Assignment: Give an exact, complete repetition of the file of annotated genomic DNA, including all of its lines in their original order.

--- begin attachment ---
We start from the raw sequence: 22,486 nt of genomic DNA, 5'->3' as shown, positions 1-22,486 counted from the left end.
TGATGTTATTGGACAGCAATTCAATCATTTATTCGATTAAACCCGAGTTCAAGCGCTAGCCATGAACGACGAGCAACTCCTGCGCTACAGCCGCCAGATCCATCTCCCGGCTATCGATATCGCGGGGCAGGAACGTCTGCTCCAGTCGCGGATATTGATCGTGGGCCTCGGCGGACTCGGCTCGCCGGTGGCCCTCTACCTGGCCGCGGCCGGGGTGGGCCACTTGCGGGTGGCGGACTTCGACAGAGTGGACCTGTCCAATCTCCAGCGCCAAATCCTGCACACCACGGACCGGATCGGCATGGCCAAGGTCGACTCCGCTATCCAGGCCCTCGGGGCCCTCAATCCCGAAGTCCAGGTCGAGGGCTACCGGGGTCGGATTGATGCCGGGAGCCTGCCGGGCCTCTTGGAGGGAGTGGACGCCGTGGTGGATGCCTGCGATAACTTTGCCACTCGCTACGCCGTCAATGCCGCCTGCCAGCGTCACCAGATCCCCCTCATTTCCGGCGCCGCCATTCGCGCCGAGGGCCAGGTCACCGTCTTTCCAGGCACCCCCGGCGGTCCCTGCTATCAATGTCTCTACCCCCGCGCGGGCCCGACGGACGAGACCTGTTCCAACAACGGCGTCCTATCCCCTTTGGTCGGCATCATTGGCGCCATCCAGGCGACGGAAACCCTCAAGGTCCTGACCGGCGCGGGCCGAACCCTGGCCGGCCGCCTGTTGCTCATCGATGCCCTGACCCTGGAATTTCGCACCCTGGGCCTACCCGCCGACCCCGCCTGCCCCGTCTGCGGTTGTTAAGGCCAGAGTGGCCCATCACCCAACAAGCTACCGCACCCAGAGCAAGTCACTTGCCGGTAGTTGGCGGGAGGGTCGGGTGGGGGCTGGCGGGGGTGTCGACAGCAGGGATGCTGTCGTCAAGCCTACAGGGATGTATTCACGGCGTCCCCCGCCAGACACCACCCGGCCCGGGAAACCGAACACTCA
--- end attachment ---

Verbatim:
We start from the raw sequence: 22,486 nt of genomic DNA, 5'->3' as shown, positions 1-22,486 counted from the left end.
TGATGTTATTGGACAGCAATTCAATCATTTATTCGATTAAACCCGAGTTCAAGCGCTAGCCATGAACGACGAGCAACTCCTGCGCTACAGCCGCCAGATCCATCTCCCGGCTATCGATATCGCGGGGCAGGAACGTCTGCTCCAGTCGCGGATATTGATCGTGGGCCTCGGCGGACTCGGCTCGCCGGTGGCCCTCTACCTGGCCGCGGCCGGGGTGGGCCACTTGCGGGTGGCGGACTTCGACAGAGTGGACCTGTCCAATCTCCAGCGCCAAATCCTGCACACCACGGACCGGATCGGCATGGCCAAGGTCGACTCCGCTATCCAGGCCCTCGGGGCCCTCAATCCCGAAGTCCAGGTCGAGGGCTACCGGGGTCGGATTGATGCCGGGAGCCTGCCGGGCCTCTTGGAGGGAGTGGACGCCGTGGTGGATGCCTGCGATAACTTTGCCACTCGCTACGCCGTCAATGCCGCCTGCCAGCGTCACCAGATCCCCCTCATTTCCGGCGCCGCCATTCGCGCCGAGGGCCAGGTCACCGTCTTTCCAGGCACCCCCGGCGGTCCCTGCTATCAATGTCTCTACCCCCGCGCGGGCCCGACGGACGAGACCTGTTCCAACAACGGCGTCCTATCCCCTTTGGTCGGCATCATTGGCGCCATCCAGGCGACGGAAACCCTCAAGGTCCTGACCGGCGCGGGCCGAACCCTGGCCGGCCGCCTGTTGCTCATCGATGCCCTGACCCTGGAATTTCGCACCCTGGGCCTACCCGCCGACCCCGCCTGCCCCGTCTGCGGTTGTTAAGGCCAGAGTGGCCCATCACCCAACAAGCTACCGCACCCAGAGCAAGTCACTTGCCGGTAGTTGGCGGGAGGGTCGGGTGGGGGCTGGCGGGGGTGTCGACAGCAGGGATGCTGTCGTCAAGCCTACAGGGATGTATTCACGGCGTCCCCCGCCAGACACCACCCGGCCCGGGAAACCGAACACTCA